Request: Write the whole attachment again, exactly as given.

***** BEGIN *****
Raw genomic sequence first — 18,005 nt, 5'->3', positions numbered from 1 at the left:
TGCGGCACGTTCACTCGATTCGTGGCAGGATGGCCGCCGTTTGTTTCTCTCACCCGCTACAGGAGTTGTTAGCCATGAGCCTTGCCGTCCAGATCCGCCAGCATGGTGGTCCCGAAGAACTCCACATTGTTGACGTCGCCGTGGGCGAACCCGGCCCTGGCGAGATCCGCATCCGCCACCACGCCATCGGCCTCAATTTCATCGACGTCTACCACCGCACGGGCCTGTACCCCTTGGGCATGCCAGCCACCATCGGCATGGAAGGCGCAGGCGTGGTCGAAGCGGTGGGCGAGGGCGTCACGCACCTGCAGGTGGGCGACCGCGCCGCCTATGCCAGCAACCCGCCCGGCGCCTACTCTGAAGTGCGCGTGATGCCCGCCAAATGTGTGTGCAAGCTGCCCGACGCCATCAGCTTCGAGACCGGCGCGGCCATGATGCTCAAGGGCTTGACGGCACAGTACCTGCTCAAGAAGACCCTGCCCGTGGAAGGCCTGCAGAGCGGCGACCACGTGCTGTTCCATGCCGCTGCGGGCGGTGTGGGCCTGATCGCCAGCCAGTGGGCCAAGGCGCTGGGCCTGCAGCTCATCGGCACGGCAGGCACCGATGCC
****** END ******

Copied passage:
Raw genomic sequence first — 18,005 nt, 5'->3', positions numbered from 1 at the left:
TGCGGCACGTTCACTCGATTCGTGGCAGGATGGCCGCCGTTTGTTTCTCTCACCCGCTACAGGAGTTGTTAGCCATGAGCCTTGCCGTCCAGATCCGCCAGCATGGTGGTCCCGAAGAACTCCACATTGTTGACGTCGCCGTGGGCGAACCCGGCCCTGGCGAGATCCGCATCCGCCACCACGCCATCGGCCTCAATTTCATCGACGTCTACCACCGCACGGGCCTGTACCCCTTGGGCATGCCAGCCACCATCGGCATGGAAGGCGCAGGCGTGGTCGAAGCGGTGGGCGAGGGCGTCACGCACCTGCAGGTGGGCGACCGCGCCGCCTATGCCAGCAACCCGCCCGGCGCCTACTCTGAAGTGCGCGTGATGCCCGCCAAATGTGTGTGCAAGCTGCCCGACGCCATCAGCTTCGAGACCGGCGCGGCCATGATGCTCAAGGGCTTGACGGCACAGTACCTGCTCAAGAAGACCCTGCCCGTGGAAGGCCTGCAGAGCGGCGACCACGTGCTGTTCCATGCCGCTGCGGGCGGTGTGGGCCTGATCGCCAGCCAGTGGGCCAAGGCGCTGGGCCTGCAGCTCATCGGCACGGCAGGCACCGATGCC